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As the Lotus Eaters - 70%

putrevomitory, July 21st, 2019

By now, Booze Control covers have set a trope of their own. An omnipresent creature, from which all other activities in the art’s universe revolve. The one on this release, along with its title, took me back to a story called The Lotus Eaters. The premise is an unexplored planet that is rife with creatures whose description could as well match what is on display here, including one of the only two humans exploring the almost forgotten planet, in all its green-like glory.

Cruising back to the planet of Booze Control’s music, things have not changed an iota. Forgotten Lands has the same distinctive rhythm that permeated The Lizard Rider. Still delivering quality heavy metal like they only know how to. Attack of the Axemen is a kick on the door of malice. They depict a metal topic incessantly over a catchy instrumental, which promoted this release with a video. It truly is the strongest of the lot. They stick true to tradition, as with the previous release – only old school heavy metal vibes. Nothing about reinventing the wheel, as say, a progressive heavy metal band would tag along, in an effort to keep the gist of things amped up – without considering some of this may lead to distracted, or the dreaded boring music.

The album follows the same formula of chorus-verse, solo-sprayed songs, only this time the tracks sound heavier and the rhythms are groovier. The grooviest of them all, Slaying Mantis, lays claim to the creature on the album cover. It rather appears that the production played a hand at making the rhythms heavier, now that once the solos wail, it is in the same capacity as they did on the last album. Spellbound, is the song with the much glare of this effect, which even contributes to its already slow pace.

Of note is the characteristic sub-sections of sped-up rhythm, just to spice the songs, making the rhythm stick to memory much quickly. It is also funny to consider that four tracks in total appear to be tied to the sleeve art, title-wise. That is absolutely commendable for whoever executed the task. On every album, they also seem to be revolving around a certain hue. How that colours the music inside tips on the scale of vague to none, because blue or green tints don’t define upbeat. Only the excited and anticipating mood conveyed on them apply.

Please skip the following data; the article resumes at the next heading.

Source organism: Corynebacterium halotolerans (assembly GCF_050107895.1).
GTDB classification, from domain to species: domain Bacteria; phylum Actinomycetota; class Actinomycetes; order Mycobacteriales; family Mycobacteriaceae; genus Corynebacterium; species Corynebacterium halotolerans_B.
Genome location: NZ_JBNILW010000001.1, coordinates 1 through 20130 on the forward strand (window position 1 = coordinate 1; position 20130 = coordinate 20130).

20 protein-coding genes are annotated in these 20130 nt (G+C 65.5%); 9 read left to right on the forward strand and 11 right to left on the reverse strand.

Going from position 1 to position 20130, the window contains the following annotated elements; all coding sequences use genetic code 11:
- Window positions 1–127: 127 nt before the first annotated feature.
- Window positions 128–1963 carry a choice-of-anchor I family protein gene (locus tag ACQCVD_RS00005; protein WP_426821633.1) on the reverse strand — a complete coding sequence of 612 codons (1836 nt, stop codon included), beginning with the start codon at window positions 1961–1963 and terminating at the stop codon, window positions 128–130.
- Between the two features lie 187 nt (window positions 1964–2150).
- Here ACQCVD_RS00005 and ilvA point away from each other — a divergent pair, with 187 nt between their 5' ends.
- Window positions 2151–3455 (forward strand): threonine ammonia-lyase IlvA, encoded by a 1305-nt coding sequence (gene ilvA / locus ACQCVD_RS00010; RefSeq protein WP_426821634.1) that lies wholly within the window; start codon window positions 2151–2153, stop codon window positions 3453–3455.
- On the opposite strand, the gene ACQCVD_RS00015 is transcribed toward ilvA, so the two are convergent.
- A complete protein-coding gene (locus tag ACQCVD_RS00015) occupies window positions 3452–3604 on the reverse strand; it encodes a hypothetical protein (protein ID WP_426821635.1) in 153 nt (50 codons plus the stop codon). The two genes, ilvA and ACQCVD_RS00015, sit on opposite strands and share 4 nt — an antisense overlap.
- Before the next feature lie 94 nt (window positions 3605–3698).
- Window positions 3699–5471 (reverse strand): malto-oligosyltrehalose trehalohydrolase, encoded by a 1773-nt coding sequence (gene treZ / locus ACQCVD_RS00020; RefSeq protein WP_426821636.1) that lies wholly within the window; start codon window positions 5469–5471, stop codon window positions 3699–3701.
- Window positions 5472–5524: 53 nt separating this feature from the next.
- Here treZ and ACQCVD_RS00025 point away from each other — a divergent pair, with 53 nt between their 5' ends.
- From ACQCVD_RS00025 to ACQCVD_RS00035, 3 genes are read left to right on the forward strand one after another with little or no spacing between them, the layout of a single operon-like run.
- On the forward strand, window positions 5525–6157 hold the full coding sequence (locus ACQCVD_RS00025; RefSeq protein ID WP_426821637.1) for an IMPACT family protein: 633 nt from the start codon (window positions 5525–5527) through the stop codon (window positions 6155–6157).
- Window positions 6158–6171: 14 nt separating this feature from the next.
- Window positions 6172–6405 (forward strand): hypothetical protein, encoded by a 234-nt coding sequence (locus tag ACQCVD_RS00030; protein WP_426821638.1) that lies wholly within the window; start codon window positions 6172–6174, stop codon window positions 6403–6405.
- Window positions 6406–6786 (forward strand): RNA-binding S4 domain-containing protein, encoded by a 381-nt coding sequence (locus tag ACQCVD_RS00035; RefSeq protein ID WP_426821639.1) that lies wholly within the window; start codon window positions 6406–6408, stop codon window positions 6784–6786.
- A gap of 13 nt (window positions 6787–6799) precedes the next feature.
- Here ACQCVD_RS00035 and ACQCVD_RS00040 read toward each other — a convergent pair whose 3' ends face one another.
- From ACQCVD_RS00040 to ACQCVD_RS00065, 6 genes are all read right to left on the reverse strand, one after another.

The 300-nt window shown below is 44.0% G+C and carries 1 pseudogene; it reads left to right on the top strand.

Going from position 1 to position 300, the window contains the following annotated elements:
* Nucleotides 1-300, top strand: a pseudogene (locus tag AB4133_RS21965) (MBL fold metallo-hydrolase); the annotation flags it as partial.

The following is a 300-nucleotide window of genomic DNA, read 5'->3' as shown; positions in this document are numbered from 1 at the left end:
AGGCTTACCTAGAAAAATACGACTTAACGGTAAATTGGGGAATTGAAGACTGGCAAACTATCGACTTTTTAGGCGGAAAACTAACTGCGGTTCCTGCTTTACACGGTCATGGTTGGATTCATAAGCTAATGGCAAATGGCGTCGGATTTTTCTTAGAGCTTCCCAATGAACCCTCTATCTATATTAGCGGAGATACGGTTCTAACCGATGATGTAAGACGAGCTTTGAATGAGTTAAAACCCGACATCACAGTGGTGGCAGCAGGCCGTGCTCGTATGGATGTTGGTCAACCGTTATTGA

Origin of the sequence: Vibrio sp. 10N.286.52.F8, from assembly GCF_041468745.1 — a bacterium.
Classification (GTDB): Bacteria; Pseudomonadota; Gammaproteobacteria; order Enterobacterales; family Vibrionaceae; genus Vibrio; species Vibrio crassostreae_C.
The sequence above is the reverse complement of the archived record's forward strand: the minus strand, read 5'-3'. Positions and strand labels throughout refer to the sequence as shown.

The drumroll that opens Spellbound sounds eerily similar to the one opening Temptress on the preceding album. Title-track, as well as Doom of Sargoth have head bobbing riffs that recall Grave Digger, while they still were a heavy metal band. Too, the harmonies present on this album are a tantalizing proportion of Grave Digger. Although a little less captivating in the vocal area than the previous release, this record is a little longer. The catchiness of the instrumentals also stack low in comparison to The Lizard Rider. The motives of Cydonian Sands are a bit questionable, because were it a doom song, it could have worked for that length. The acoustic acrobatics it presents were passed up for interludes.

Still waters won’t run deep here, for Forgotten Lands is not a quick grab at the listener as say their third album was. It rather is the culmination of what Booze Control ought to sound at the present time in their career. Their more energetic and catchy form is their most appealing side. The rhythms were not given as much thought as the ones on album three, which made it an all-round spectacle. The solos and few leads have held up. C’mon now, Booze Control, you can supersede yourselves.